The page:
In Treatment s03e22 Episode Script

Frances: Week Six

Hello, Paul.
This is Adele Brouse.
I I just had an appointment open up tomorrow actually, at 1:00, and I was wondering if you were interested in taking it.
We had sort of a truncated session last Friday and I had some lingering concerns.
Perhaps you did as well.
And so, if you want the extra time to continue our talk, let me know.
You've got the number.
Okay, thanks.
Okay, bye.
It's okay.
What's okay? Well, I know I've told you not to tell me if I look tired or old, but you can say it.
I look exhausted.
I know.
Do you feel exhausted? Not so much, but Although I am starving.
Do you have anything to eat? Nothing? -This is your house, right? -Yes, it is.
And you have a kitchen in your house? Yes, I do.
Okay, I get it.
It's against the rules.
I'm fine.
Would you like some water? No, I'll be fine, really.
Don't worry.
That's actually something that you say quite a lot.
"I'll be fine.
It's okay.
" Is there some message that you want to communicate with me in that? So what happened last night? What didn't happen last night? Did you hear that? That was my stomach.
See, you remind me of lzzy.
You have a certain implacability.
I told her about the results to my BRCA1.
-You did? -Yeah.
And how did she respond to that? You know, hearing that her mother was healthy, that she would be healthy? She accused me of being a narcissist.
Yeah, I thought I was giving her good news, a gift, and she called me a narcissist.
Why do you think she called you a narcissist? No, you tell me.
I mean, that's essentially what you were saying to me all last week.
That's really what you took away from our last session, that I think you're a narcissist? From what I recall, I didn't say anything of the kind.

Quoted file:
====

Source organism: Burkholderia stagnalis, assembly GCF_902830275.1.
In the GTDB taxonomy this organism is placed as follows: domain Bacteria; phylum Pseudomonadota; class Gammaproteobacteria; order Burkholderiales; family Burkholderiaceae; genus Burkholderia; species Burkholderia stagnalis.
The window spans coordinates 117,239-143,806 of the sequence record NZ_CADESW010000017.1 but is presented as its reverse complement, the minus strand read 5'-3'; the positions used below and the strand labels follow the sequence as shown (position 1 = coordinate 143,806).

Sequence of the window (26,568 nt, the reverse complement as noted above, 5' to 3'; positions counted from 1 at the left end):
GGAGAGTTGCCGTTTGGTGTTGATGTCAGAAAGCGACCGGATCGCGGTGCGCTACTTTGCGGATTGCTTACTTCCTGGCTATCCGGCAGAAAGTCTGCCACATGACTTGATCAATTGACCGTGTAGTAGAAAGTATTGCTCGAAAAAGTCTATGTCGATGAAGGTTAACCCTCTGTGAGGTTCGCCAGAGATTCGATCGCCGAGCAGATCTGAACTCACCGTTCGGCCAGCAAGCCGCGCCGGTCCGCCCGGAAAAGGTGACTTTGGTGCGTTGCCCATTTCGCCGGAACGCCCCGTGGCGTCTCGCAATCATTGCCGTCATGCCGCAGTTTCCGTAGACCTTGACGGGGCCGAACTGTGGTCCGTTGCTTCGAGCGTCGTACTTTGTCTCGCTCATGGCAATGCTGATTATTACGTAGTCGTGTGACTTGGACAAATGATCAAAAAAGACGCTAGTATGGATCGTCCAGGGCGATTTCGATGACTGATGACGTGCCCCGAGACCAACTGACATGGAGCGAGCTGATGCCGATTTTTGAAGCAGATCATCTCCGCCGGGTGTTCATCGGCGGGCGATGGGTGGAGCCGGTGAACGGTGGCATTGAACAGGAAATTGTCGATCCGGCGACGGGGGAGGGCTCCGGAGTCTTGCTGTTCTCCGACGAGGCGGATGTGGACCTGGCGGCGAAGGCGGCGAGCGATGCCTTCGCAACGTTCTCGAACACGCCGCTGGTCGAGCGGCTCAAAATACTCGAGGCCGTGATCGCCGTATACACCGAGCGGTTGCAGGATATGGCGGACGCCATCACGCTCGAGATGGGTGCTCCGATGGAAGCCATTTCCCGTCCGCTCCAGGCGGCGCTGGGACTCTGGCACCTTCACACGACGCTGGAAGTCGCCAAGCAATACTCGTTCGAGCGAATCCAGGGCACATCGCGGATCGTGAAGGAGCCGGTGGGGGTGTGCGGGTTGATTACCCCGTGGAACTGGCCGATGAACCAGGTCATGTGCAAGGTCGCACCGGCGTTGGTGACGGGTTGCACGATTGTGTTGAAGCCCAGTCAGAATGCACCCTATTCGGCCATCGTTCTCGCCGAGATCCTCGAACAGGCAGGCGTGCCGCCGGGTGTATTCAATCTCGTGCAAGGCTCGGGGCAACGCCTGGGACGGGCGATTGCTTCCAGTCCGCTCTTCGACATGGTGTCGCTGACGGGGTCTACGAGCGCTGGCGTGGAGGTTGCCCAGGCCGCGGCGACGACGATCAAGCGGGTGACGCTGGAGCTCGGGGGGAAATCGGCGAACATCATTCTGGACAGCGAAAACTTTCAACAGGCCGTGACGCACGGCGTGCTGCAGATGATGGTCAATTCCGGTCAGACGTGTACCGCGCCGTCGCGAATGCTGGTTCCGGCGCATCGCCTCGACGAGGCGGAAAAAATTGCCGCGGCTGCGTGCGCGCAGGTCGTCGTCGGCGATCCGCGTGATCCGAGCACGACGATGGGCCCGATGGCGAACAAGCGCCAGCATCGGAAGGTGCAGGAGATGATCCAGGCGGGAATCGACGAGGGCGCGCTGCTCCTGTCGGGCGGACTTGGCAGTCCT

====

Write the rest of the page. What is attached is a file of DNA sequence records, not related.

But I do remember strongly encouraging you to visit your sister.
How did you come to talk to lzzy last night? -Wasn't it opening night? -Yes.
Yes, it was.
-So did she -No, she did not come.
So she didn't go, but you talked to her afterwards? I told lzzy at the hospital.
Patricia's in the hospital.
She called me at the theater.
She said she thought she was dying, so I went straight over to her house.
And how was she? Eventually I did have to take her to the hospital at about 3:00 in the morning.
Russell and lzzy met me there.
The doctors stabilized her.
They got her comfortable.
I was waiting with lzzy and I told her about the results to my BRCA1.
And that's when she told me I was a narcissist.
Evidently she's just finished reading some book, The Gift of the Dramatic Child.
The Drama of the Gifted Child.
-You know it? -Yes, I do.
It's sort of seminal in this field.
Did lzzy say why she was reading that particular book? You know, lzzy thinks she had such a difficult childhood.
Izzy doesn't even know what a difficult childhood looks like, all right? Are you saying that you do? What I'm saying is she had it easy.
Gifted, huh? Actually I think the title is kind of misleading.
The book doesn't have anything to do with intellectual ability.
Well, she loved it.
She thinks it explains everything.
We were in the waiting room, Russell and lzzy and l.
She was sitting there in this big baggy sweatshirt with her pajama pants and her chin up on her knees.
I looked at her, I thought, "Jesus, she looks so She's just a kid.
" And she was really scared when she saw Tricia.
So I thought, "l gotta tell her something nice.
"l gotta make her feel better.
I gotta reassure her.